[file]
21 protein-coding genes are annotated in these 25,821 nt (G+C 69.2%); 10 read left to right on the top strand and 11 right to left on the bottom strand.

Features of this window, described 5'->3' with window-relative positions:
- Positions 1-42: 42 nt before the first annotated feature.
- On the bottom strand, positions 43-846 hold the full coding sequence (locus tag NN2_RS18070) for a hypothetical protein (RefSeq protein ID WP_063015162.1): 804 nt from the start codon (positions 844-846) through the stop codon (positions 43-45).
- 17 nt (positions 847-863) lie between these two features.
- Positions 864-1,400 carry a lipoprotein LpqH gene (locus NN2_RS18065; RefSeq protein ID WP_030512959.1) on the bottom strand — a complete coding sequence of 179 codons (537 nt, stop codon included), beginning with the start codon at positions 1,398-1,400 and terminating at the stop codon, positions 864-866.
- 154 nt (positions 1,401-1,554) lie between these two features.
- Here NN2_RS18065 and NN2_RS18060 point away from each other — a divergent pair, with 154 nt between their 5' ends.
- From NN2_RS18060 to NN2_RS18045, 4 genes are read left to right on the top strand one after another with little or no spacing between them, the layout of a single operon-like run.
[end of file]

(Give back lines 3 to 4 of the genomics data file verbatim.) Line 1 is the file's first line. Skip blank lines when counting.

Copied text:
- Positions 1-42: 42 nt before the first annotated feature.
- On the bottom strand, positions 43-846 hold the full coding sequence (locus tag NN2_RS18070) for a hypothetical protein (RefSeq protein ID WP_063015162.1): 804 nt from the start codon (positions 844-846) through the stop codon (positions 43-45).